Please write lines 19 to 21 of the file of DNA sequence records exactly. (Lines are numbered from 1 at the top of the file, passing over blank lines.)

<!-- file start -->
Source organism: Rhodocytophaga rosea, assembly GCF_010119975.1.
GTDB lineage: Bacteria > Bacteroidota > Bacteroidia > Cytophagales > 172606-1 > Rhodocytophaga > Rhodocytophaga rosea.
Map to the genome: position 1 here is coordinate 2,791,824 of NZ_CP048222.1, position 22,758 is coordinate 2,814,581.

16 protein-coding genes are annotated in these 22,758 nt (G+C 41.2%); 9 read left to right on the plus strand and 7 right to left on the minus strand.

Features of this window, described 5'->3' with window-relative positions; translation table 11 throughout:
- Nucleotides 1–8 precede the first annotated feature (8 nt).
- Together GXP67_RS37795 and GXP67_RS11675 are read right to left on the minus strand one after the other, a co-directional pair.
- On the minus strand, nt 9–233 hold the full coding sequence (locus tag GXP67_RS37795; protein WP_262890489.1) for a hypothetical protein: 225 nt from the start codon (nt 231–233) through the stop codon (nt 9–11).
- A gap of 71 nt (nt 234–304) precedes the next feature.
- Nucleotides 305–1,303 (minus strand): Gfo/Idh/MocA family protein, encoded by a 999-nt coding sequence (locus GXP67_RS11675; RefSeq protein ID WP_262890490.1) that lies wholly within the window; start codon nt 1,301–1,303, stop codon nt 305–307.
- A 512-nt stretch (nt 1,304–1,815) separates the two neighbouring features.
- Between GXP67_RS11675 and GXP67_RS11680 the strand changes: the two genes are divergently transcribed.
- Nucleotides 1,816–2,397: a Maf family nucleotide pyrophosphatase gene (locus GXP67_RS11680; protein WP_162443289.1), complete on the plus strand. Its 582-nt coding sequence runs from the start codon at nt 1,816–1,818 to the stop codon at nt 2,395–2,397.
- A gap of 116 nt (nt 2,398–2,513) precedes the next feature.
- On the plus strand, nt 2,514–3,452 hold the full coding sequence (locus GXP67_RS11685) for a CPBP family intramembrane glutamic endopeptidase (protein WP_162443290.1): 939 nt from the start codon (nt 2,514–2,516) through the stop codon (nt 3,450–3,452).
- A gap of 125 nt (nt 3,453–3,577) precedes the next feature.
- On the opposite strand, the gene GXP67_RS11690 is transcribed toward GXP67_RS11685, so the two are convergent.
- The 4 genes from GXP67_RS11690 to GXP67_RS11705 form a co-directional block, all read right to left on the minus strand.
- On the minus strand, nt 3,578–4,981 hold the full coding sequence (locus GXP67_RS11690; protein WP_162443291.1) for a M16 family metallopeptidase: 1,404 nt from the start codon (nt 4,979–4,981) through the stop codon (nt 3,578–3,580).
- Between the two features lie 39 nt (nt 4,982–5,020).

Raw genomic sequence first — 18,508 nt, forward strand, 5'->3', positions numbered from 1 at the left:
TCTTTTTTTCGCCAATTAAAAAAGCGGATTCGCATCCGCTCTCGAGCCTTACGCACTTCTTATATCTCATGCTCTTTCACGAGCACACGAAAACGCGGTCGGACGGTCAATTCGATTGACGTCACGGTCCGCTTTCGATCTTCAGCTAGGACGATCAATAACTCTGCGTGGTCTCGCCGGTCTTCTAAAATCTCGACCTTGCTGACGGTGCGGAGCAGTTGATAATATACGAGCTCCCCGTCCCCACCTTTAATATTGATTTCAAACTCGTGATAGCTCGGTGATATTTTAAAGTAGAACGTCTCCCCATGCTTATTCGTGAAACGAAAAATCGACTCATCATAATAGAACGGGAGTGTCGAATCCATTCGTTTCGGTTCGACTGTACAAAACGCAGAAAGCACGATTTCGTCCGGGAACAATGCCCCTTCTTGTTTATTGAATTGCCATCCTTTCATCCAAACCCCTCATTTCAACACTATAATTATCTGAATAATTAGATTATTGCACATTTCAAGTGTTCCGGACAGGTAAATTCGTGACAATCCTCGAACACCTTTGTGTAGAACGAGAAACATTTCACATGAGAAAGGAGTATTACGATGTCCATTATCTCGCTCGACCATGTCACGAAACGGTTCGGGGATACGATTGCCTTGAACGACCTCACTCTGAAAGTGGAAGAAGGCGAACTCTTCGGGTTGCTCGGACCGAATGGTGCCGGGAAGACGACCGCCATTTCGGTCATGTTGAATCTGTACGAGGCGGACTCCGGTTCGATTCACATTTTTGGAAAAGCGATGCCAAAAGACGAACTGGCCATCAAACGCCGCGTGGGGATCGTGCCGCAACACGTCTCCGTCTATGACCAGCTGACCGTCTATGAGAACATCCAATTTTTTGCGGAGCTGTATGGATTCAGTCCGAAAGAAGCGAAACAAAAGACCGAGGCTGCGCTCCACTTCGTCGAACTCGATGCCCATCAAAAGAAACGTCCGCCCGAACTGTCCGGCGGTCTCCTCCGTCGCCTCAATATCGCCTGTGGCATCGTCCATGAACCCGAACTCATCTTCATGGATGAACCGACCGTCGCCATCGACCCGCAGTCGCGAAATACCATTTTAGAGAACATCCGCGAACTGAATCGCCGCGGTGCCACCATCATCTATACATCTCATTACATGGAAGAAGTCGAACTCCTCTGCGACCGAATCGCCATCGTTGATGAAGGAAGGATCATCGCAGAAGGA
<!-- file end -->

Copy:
- On the minus strand, nt 3,578–4,981 hold the full coding sequence (locus GXP67_RS11690; protein WP_162443291.1) for a M16 family metallopeptidase: 1,404 nt from the start codon (nt 4,979–4,981) through the stop codon (nt 3,578–3,580).
- Between the two features lie 39 nt (nt 4,982–5,020).

Raw genomic sequence first — 18,508 nt, forward strand, 5'->3', positions numbered from 1 at the left: